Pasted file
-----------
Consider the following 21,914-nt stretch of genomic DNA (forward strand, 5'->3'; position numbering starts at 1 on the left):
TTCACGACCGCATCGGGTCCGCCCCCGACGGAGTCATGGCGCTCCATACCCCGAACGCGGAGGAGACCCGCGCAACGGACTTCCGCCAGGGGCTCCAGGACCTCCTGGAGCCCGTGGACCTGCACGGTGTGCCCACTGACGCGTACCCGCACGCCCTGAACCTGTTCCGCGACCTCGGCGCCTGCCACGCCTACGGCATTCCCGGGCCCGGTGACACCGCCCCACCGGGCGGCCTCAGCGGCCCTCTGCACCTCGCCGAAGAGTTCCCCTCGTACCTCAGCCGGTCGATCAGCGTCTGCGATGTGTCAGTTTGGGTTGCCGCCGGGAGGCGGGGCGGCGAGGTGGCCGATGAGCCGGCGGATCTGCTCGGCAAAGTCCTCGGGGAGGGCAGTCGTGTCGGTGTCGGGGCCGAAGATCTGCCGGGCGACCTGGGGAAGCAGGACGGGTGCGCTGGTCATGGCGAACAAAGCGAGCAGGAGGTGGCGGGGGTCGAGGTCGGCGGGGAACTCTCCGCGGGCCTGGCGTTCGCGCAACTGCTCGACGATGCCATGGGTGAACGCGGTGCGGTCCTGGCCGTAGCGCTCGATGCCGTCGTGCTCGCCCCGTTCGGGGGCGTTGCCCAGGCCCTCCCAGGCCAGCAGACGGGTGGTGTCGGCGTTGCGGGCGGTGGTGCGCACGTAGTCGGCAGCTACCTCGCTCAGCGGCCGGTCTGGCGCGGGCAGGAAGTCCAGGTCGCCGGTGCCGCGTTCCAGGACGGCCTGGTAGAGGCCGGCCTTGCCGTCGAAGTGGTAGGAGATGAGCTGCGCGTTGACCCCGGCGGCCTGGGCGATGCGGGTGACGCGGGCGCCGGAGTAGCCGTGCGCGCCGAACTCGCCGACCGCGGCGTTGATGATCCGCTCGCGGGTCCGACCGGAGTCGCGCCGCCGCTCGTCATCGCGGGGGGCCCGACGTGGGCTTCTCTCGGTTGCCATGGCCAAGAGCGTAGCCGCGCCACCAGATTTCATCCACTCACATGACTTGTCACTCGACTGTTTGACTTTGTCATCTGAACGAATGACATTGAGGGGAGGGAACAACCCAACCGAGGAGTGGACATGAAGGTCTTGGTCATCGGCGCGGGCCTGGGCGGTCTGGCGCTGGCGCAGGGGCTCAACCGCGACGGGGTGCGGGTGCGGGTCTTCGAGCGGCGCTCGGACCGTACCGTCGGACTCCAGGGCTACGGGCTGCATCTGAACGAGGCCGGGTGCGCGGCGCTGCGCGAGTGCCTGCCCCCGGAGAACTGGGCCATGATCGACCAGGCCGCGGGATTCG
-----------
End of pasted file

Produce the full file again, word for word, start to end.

Consider the following 21,914-nt stretch of genomic DNA (forward strand, 5'->3'; position numbering starts at 1 on the left):
TTCACGACCGCATCGGGTCCGCCCCCGACGGAGTCATGGCGCTCCATACCCCGAACGCGGAGGAGACCCGCGCAACGGACTTCCGCCAGGGGCTCCAGGACCTCCTGGAGCCCGTGGACCTGCACGGTGTGCCCACTGACGCGTACCCGCACGCCCTGAACCTGTTCCGCGACCTCGGCGCCTGCCACGCCTACGGCATTCCCGGGCCCGGTGACACCGCCCCACCGGGCGGCCTCAGCGGCCCTCTGCACCTCGCCGAAGAGTTCCCCTCGTACCTCAGCCGGTCGATCAGCGTCTGCGATGTGTCAGTTTGGGTTGCCGCCGGGAGGCGGGGCGGCGAGGTGGCCGATGAGCCGGCGGATCTGCTCGGCAAAGTCCTCGGGGAGGGCAGTCGTGTCGGTGTCGGGGCCGAAGATCTGCCGGGCGACCTGGGGAAGCAGGACGGGTGCGCTGGTCATGGCGAACAAAGCGAGCAGGAGGTGGCGGGGGTCGAGGTCGGCGGGGAACTCTCCGCGGGCCTGGCGTTCGCGCAACTGCTCGACGATGCCATGGGTGAACGCGGTGCGGTCCTGGCCGTAGCGCTCGATGCCGTCGTGCTCGCCCCGTTCGGGGGCGTTGCCCAGGCCCTCCCAGGCCAGCAGACGGGTGGTGTCGGCGTTGCGGGCGGTGGTGCGCACGTAGTCGGCAGCTACCTCGCTCAGCGGCCGGTCTGGCGCGGGCAGGAAGTCCAGGTCGCCGGTGCCGCGTTCCAGGACGGCCTGGTAGAGGCCGGCCTTGCCGTCGAAGTGGTAGGAGATGAGCTGCGCGTTGACCCCGGCGGCCTGGGCGATGCGGGTGACGCGGGCGCCGGAGTAGCCGTGCGCGCCGAACTCGCCGACCGCGGCGTTGATGATCCGCTCGCGGGTCCGACCGGAGTCGCGCCGCCGCTCGTCATCGCGGGGGGCCCGACGTGGGCTTCTCTCGGTTGCCATGGCCAAGAGCGTAGCCGCGCCACCAGATTTCATCCACTCACATGACTTGTCACTCGACTGTTTGACTTTGTCATCTGAACGAATGACATTGAGGGGAGGGAACAACCCAACCGAGGAGTGGACATGAAGGTCTTGGTCATCGGCGCGGGCCTGGGCGGTCTGGCGCTGGCGCAGGGGCTCAACCGCGACGGGGTGCGGGTGCGGGTCTTCGAGCGGCGCTCGGACCGTACCGTCGGACTCCAGGGCTACGGGCTGCATCTGAACGAGGCCGGGTGCGCGGCGCTGCGCGAGTGCCTGCCCCCGGAGAACTGGGCCATGATCGACCAGGCCGCGGGATTCG